In October 2012, soon after we adopted 8-year-old Ronnie James from an impoverished woman in Montélimar in southeastern France, we noticed that he was having trouble eating. We took him to the veterinary clinic closest to us, which was down in Bourg de Péage. (In France, our home-base was in the Alpes, about 100 miles from the recent plane crash. I’m sorry to be able to use the location of that awful event as a point of reference, but there it is.) We thought that dental problems might be causing him pain, but when the vet opened his mouth, he simply remarked that Ronnie James had experienced some sort of contact with a Chenille Processionnaire (“Pine Processionary” in English), a venomous caterpillar common in southern France. The tip of Ronnie James’ tongue had been “burnt off,” and it was this disability that impeded his eating. Our vet immediately recognized the characteristic chenille processionnaire damage to Ronnie James’ tongue; there was no question about it.

I’d never heard of anything like it. The Pine Processionary doesn’t exist in the United States. According to Wikipedia, it’s only found in southern Europe and in parts of Asia and Africa.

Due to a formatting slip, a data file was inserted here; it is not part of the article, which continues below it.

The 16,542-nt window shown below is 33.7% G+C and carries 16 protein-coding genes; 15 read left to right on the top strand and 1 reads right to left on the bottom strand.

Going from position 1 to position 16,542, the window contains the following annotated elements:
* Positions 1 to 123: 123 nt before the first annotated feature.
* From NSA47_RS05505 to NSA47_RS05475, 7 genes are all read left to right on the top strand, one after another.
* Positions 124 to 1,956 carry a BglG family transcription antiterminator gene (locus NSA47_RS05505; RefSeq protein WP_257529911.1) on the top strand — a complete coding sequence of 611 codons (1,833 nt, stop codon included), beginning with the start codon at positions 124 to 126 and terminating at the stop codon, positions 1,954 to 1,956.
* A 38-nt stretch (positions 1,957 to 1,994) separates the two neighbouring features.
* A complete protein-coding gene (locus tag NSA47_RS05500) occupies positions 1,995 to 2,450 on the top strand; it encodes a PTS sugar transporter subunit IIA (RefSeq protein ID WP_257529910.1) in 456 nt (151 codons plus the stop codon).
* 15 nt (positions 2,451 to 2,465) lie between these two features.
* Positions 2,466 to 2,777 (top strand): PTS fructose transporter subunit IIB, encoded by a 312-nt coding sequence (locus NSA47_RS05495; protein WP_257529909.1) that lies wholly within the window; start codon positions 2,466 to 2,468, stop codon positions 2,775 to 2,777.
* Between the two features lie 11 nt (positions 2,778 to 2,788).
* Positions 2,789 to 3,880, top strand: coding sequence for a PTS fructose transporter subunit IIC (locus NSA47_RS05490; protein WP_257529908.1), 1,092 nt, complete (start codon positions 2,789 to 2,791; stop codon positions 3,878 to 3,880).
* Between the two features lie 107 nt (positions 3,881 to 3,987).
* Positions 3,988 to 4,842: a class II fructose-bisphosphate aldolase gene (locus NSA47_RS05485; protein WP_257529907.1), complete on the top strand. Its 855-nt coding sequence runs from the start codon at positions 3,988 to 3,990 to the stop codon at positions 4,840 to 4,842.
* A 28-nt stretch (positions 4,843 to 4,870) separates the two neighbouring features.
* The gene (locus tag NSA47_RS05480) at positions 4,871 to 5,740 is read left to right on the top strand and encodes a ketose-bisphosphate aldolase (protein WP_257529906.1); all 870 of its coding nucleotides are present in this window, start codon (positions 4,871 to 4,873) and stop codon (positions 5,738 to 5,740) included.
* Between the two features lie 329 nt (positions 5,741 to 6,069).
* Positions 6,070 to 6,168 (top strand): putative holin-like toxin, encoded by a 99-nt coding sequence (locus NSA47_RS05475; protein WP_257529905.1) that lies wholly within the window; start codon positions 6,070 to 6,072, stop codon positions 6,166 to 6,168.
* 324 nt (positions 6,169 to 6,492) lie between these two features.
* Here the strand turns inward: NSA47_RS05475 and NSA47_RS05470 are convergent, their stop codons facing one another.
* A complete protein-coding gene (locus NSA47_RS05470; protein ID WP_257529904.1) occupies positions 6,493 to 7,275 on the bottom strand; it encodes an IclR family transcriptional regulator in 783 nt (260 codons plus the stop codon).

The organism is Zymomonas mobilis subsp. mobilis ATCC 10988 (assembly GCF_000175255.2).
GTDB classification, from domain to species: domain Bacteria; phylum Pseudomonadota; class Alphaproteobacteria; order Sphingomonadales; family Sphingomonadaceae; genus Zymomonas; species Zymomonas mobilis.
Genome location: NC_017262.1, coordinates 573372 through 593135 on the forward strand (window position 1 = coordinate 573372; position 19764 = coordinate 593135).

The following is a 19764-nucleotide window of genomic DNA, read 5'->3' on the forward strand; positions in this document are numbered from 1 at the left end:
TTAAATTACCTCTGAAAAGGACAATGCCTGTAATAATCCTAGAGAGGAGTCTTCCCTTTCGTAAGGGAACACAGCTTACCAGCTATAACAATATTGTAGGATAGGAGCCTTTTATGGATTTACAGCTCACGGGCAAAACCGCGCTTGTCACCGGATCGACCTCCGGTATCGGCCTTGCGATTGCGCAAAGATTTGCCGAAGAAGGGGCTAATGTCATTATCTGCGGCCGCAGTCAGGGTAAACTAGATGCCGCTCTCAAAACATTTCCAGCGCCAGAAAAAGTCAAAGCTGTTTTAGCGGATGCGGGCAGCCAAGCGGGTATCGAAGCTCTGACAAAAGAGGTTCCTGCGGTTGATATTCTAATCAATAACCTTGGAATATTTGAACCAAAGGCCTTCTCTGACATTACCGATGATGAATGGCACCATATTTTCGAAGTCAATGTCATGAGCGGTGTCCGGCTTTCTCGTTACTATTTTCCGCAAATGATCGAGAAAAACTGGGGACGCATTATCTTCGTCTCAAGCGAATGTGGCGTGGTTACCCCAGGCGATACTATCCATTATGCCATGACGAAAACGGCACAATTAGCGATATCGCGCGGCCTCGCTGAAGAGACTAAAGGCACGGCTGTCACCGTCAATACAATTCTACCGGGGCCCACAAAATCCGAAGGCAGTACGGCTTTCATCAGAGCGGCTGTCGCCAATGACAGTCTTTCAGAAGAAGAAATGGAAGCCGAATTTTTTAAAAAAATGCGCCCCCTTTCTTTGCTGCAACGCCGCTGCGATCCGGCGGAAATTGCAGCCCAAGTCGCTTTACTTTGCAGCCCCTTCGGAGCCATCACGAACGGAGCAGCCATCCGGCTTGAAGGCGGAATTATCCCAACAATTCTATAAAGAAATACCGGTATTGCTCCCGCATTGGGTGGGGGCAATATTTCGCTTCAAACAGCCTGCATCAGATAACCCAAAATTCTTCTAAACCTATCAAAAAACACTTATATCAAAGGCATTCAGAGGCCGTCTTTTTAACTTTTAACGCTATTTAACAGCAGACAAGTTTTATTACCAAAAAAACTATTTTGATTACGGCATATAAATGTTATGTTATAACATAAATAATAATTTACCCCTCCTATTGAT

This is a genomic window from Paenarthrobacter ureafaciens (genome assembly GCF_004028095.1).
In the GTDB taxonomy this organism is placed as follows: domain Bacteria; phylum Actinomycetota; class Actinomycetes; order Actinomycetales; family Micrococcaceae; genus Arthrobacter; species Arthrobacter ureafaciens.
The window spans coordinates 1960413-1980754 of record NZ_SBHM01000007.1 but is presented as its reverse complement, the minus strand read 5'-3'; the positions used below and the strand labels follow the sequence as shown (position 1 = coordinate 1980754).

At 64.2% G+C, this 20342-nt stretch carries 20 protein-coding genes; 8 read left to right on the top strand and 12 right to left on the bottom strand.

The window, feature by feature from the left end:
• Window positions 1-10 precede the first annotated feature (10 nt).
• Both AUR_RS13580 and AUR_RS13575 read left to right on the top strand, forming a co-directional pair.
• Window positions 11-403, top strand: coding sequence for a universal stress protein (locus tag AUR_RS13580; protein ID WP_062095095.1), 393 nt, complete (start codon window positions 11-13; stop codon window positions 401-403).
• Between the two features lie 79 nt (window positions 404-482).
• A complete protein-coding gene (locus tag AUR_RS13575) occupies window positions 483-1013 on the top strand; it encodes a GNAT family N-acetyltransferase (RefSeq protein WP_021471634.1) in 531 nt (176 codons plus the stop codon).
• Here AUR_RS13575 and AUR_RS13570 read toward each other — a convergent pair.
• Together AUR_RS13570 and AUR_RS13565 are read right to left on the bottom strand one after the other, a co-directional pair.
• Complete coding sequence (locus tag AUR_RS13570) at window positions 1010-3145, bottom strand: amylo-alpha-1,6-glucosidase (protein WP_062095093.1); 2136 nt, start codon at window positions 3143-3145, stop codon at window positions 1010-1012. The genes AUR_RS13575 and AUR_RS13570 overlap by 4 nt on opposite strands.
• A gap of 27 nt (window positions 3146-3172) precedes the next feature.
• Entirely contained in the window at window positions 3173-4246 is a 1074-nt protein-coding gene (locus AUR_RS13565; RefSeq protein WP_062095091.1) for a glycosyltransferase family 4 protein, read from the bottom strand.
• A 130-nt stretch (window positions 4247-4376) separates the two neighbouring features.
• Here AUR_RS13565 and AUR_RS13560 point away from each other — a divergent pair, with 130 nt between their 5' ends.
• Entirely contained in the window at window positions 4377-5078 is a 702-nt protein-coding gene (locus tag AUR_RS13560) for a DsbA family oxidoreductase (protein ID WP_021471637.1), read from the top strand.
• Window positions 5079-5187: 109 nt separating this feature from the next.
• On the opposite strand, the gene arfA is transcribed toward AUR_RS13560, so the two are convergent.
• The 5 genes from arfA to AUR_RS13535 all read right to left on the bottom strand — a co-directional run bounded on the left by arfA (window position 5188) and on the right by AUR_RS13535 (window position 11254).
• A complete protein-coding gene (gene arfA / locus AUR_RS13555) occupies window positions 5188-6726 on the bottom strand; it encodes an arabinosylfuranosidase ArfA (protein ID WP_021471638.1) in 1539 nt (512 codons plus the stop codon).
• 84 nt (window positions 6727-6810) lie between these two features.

From what we can understand, animals such as dogs and cats are harmed by this caterpillar either because of poisoning from its venom, or because of an allergic reaction to it, or both, in any case being potentially – even often – fatal. Incidentally, I found some disturbing images of dog and cat tongues either burned, like Ronnie James’ tongue, or amputated at the tip (due to contact with this caterpillar).

 

Les Chenilles Processionnaires (Pine Processionary caterpillars) are often seen traveling end-to-end. They're common where we lived in the Alpes and all over the French Riviera.

Les Chenilles Processionnaires (Pine Processionary caterpillars) are often seen traveling end-to-end. They’re common where we lived in the Alpes and all over the French Riviera.